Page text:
Stainless 304 & Stainless 304L
18.00 – 20.00
8.00 – 12.00
General characteristics of 304 Stainless Steel
Type 304 is an austenitic stainless steel. It has good corrosion resistance in many environments and may be formed and welded with ease. It has excellent ambient and low temperature toughness properties.
Applications of 304 Stainless Steel
This grade of stainless steel is the general purpose austenitic stainless steel used in chemical processing, pulp and paper mills, and many other industries such as food and dairy, where its corrosion resistance is suitable and adequate.
Forging 304 Stainless Steel
Type 304 has good inherent forgeability, but its differences from carbon and alloy steels must be taken into account. Type 304 has higher hot strength than carbon, alloy, even martensitic stainless steels, hence much higher forging pressures or more hammer blows are required to forge it – and other austenitic stainless steels. In fact two to three times as much energy is required to forge 300 series stainless steels as is required for carbon and alloy steels.
Type 304 is forged between 2300/1700ºF (1260/930ºC,) and air cooled, but to be more specific, a forging temperature coincident with forging conditions might be used, as follows:
Severe reductions (ingot breakdown, roll forging, drawing, blocking, and backward extrusion) 2300ºF (1260ºC)
Moderate reductions (finish forging and upsetting) 2200ºF (1200ºC)
Slight reductions (coining, restriking and end upsetting) 2050ºF (1120º)
Type 300 series austenitic stainless steels cannot be hardened by heat treatment, in fact the only heat treat operation that is performed on them is that of annealing. If these grades are slow cooled from forging, particularly through the temperature range 1500/ 900ºF (815/480ºC.) then grain-boundary chromium carbide precipitation will occur with a resulting very significant loss of corrosion resistance. As such annealing at around 1950ºF (1065ºC) followed by a water quench is a necessary part of the production process for type 304 forgings.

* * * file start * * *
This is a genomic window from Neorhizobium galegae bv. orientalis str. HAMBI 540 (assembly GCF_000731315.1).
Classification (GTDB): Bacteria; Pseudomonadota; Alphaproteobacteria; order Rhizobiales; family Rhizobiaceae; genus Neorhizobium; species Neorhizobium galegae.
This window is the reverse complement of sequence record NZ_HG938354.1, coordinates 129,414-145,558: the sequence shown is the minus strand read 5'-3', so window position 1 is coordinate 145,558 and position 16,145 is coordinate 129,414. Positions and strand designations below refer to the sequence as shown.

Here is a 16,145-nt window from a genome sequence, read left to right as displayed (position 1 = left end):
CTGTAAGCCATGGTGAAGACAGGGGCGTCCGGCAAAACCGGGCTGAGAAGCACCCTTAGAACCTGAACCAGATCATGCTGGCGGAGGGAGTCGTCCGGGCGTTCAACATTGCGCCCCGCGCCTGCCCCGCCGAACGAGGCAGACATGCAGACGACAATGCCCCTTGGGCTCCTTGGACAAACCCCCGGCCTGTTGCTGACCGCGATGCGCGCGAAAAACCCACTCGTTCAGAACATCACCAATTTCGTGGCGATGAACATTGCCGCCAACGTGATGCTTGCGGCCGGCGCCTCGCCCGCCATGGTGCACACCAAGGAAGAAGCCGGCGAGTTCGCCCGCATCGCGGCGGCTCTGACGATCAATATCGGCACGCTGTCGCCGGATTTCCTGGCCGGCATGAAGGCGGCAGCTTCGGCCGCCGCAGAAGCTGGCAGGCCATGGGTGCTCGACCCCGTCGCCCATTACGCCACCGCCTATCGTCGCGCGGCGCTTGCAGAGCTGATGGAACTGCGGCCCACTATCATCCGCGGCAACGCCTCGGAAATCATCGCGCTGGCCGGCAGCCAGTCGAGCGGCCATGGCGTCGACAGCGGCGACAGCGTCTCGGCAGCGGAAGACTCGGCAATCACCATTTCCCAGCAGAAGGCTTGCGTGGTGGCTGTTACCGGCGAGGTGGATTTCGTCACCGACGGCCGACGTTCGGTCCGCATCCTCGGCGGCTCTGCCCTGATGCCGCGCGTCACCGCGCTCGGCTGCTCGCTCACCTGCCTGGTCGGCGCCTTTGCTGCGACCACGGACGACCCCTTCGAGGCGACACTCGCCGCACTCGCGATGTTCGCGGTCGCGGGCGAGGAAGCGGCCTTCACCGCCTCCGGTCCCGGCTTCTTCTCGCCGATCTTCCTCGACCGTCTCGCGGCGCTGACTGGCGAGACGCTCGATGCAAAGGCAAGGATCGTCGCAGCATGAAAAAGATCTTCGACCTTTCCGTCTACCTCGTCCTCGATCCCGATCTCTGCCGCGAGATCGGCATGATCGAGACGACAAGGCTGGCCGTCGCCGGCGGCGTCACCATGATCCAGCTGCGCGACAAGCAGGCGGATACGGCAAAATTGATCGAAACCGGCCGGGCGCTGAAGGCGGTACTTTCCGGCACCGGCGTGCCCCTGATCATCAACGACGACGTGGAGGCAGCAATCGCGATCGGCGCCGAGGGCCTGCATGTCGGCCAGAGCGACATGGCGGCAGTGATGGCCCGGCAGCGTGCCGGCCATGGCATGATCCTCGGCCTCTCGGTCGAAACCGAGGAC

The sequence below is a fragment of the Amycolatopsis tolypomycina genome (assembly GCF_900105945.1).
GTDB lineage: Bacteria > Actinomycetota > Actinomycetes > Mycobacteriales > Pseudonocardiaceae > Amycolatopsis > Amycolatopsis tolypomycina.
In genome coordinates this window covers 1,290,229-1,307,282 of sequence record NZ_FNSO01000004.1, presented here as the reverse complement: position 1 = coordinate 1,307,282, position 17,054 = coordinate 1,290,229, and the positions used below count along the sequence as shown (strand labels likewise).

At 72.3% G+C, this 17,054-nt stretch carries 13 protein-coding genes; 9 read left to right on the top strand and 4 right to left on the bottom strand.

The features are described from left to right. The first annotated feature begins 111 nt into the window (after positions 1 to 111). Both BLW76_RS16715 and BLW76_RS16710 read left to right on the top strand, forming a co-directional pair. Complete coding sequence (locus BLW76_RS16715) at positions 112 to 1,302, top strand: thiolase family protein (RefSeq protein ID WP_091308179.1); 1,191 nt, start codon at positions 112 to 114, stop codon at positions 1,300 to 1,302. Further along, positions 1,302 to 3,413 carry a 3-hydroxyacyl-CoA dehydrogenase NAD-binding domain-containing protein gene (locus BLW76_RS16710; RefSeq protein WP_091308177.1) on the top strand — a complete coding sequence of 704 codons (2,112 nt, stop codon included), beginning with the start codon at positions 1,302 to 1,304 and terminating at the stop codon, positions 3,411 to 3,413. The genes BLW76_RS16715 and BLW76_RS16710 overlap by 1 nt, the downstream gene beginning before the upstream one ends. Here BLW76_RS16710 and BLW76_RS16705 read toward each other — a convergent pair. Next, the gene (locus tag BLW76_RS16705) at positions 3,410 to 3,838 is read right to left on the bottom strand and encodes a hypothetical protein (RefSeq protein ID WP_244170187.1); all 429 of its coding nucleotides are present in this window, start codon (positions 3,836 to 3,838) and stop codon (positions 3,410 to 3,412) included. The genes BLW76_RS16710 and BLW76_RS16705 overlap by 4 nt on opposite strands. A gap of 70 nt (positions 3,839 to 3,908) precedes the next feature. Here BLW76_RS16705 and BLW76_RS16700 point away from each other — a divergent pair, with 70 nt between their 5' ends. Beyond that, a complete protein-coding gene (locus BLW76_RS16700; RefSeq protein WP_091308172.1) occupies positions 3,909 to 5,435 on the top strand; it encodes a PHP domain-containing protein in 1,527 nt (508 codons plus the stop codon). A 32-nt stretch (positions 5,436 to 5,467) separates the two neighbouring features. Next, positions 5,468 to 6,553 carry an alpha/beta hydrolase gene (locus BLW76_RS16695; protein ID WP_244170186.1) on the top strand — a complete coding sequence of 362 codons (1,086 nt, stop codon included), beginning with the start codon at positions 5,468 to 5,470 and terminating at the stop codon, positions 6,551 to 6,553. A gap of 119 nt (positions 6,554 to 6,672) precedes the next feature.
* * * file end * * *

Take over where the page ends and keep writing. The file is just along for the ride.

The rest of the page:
Type 304 machines to give tough, stringy chips. Chip breakers are recommended and since the alloy has a rapid work hardening rate, positive feeds are recommended.
Type 304 may be welded by shielded fusion and resistance welding operations. Austenitic stainless steel welds do not harden on cooling, hence the welds will show good toughness.
Oxyacetylene welding is not recommended due to the possibility of carbon pick up in the weld area.
The alloy can be welded without much loss of corrosion resistance due to carbide precipitation and for certain applications the steel can be used in the as-welded condition. For use in the most corrosive environments however, the welded structure should be re-annealed.
To Send a Request for Quote, please Click Here, or call 1.973.276.5000 or 1.800.600.9290 or fax 1.973.276.5050.